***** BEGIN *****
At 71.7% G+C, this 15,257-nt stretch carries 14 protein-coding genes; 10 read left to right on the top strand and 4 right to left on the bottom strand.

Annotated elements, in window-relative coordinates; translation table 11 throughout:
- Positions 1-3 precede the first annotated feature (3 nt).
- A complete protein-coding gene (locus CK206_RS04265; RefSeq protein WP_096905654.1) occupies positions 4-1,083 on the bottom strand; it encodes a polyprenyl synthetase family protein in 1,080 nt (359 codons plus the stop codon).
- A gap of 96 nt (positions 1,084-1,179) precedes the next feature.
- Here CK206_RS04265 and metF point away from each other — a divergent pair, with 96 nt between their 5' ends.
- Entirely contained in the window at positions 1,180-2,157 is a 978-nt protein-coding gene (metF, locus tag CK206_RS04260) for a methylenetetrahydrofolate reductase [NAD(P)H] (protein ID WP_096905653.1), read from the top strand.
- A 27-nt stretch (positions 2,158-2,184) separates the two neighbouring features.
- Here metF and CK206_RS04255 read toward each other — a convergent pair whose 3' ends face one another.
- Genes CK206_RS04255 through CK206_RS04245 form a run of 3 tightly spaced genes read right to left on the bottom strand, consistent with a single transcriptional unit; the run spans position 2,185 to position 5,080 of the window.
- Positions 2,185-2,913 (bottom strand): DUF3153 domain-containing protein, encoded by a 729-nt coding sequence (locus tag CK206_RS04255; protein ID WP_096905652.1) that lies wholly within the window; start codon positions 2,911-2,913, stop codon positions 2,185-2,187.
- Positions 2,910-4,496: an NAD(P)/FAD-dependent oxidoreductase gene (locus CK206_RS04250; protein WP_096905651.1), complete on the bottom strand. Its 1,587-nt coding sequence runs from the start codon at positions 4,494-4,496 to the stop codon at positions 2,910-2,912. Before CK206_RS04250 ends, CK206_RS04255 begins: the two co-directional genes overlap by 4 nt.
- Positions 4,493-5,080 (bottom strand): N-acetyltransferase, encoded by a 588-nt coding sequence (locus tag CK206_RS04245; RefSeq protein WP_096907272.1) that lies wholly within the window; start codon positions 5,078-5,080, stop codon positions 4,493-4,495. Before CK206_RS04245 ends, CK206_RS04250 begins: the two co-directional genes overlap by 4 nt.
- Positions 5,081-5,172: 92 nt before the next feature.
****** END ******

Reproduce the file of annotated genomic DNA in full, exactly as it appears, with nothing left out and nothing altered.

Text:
At 71.7% G+C, this 15,257-nt stretch carries 14 protein-coding genes; 10 read left to right on the top strand and 4 right to left on the bottom strand.

Annotated elements, in window-relative coordinates; translation table 11 throughout:
- Positions 1-3 precede the first annotated feature (3 nt).
- A complete protein-coding gene (locus CK206_RS04265; RefSeq protein WP_096905654.1) occupies positions 4-1,083 on the bottom strand; it encodes a polyprenyl synthetase family protein in 1,080 nt (359 codons plus the stop codon).
- A gap of 96 nt (positions 1,084-1,179) precedes the next feature.
- Here CK206_RS04265 and metF point away from each other — a divergent pair, with 96 nt between their 5' ends.
- Entirely contained in the window at positions 1,180-2,157 is a 978-nt protein-coding gene (metF, locus tag CK206_RS04260) for a methylenetetrahydrofolate reductase [NAD(P)H] (protein ID WP_096905653.1), read from the top strand.
- A 27-nt stretch (positions 2,158-2,184) separates the two neighbouring features.
- Here metF and CK206_RS04255 read toward each other — a convergent pair whose 3' ends face one another.
- Genes CK206_RS04255 through CK206_RS04245 form a run of 3 tightly spaced genes read right to left on the bottom strand, consistent with a single transcriptional unit; the run spans position 2,185 to position 5,080 of the window.
- Positions 2,185-2,913 (bottom strand): DUF3153 domain-containing protein, encoded by a 729-nt coding sequence (locus tag CK206_RS04255; protein ID WP_096905652.1) that lies wholly within the window; start codon positions 2,911-2,913, stop codon positions 2,185-2,187.
- Positions 2,910-4,496: an NAD(P)/FAD-dependent oxidoreductase gene (locus CK206_RS04250; protein WP_096905651.1), complete on the bottom strand. Its 1,587-nt coding sequence runs from the start codon at positions 4,494-4,496 to the stop codon at positions 2,910-2,912. Before CK206_RS04250 ends, CK206_RS04255 begins: the two co-directional genes overlap by 4 nt.
- Positions 4,493-5,080 (bottom strand): N-acetyltransferase, encoded by a 588-nt coding sequence (locus tag CK206_RS04245; RefSeq protein WP_096907272.1) that lies wholly within the window; start codon positions 5,078-5,080, stop codon positions 4,493-4,495. Before CK206_RS04245 ends, CK206_RS04250 begins: the two co-directional genes overlap by 4 nt.
- Positions 5,081-5,172: 92 nt before the next feature.